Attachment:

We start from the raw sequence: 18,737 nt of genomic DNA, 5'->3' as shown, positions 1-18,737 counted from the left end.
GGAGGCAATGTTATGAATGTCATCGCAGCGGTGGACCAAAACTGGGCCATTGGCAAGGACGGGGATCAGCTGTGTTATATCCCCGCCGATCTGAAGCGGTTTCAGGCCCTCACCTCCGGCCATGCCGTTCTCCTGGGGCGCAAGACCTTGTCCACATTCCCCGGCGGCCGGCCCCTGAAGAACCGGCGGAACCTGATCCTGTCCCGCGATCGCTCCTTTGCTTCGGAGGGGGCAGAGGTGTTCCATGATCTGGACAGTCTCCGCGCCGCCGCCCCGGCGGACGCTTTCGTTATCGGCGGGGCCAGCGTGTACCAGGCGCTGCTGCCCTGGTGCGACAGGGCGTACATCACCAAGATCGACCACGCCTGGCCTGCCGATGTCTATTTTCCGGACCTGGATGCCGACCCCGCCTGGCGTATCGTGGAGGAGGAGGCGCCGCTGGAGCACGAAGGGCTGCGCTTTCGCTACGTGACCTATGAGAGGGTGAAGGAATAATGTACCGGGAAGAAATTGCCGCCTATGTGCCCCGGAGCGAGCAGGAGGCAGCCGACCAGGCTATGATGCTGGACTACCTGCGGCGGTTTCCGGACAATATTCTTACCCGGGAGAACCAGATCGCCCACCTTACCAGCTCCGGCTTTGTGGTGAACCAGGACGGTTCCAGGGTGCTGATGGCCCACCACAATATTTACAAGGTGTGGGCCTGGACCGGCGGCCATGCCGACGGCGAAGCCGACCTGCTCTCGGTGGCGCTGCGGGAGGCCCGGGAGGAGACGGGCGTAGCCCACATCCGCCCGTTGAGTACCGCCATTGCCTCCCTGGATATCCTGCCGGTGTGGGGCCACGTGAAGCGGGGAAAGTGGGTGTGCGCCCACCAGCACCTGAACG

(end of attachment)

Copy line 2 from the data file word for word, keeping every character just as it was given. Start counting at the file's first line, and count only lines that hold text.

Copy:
GGAGGCAATGTTATGAATGTCATCGCAGCGGTGGACCAAAACTGGGCCATTGGCAAGGACGGGGATCAGCTGTGTTATATCCCCGCCGATCTGAAGCGGTTTCAGGCCCTCACCTCCGGCCATGCCGTTCTCCTGGGGCGCAAGACCTTGTCCACATTCCCCGGCGGCCGGCCCCTGAAGAACCGGCGGAACCTGATCCTGTCCCGCGATCGCTCCTTTGCTTCGGAGGGGGCAGAGGTGTTCCATGATCTGGACAGTCTCCGCGCCGCCGCCCCGGCGGACGCTTTCGTTATCGGCGGGGCCAGCGTGTACCAGGCGCTGCTGCCCTGGTGCGACAGGGCGTACATCACCAAGATCGACCACGCCTGGCCTGCCGATGTCTATTTTCCGGACCTGGATGCCGACCCCGCCTGGCGTATCGTGGAGGAGGAGGCGCCGCTGGAGCACGAAGGGCTGCGCTTTCGCTACGTGACCTATGAGAGGGTGAAGGAATAATGTACCGGGAAGAAATTGCCGCCTATGTGCCCCGGAGCGAGCAGGAGGCAGCCGACCAGGCTATGATGCTGGACTACCTGCGGCGGTTTCCGGACAATATTCTTACCCGGGAGAACCAGATCGCCCACCTTACCAGCTCCGGCTTTGTGGTGAACCAGGACGGTTCCAGGGTGCTGATGGCCCACCACAATATTTACAAGGTGTGGGCCTGGACCGGCGGCCATGCCGACGGCGAAGCCGACCTGCTCTCGGTGGCGCTGCGGGAGGCCCGGGAGGAGACGGGCGTAGCCCACATCCGCCCGTTGAGTACCGCCATTGCCTCCCTGGATATCCTGCCGGTGTGGGGCCACGTGAAGCGGGGAAAGTGGGTGTGCGCCCACCAGCACCTGAACG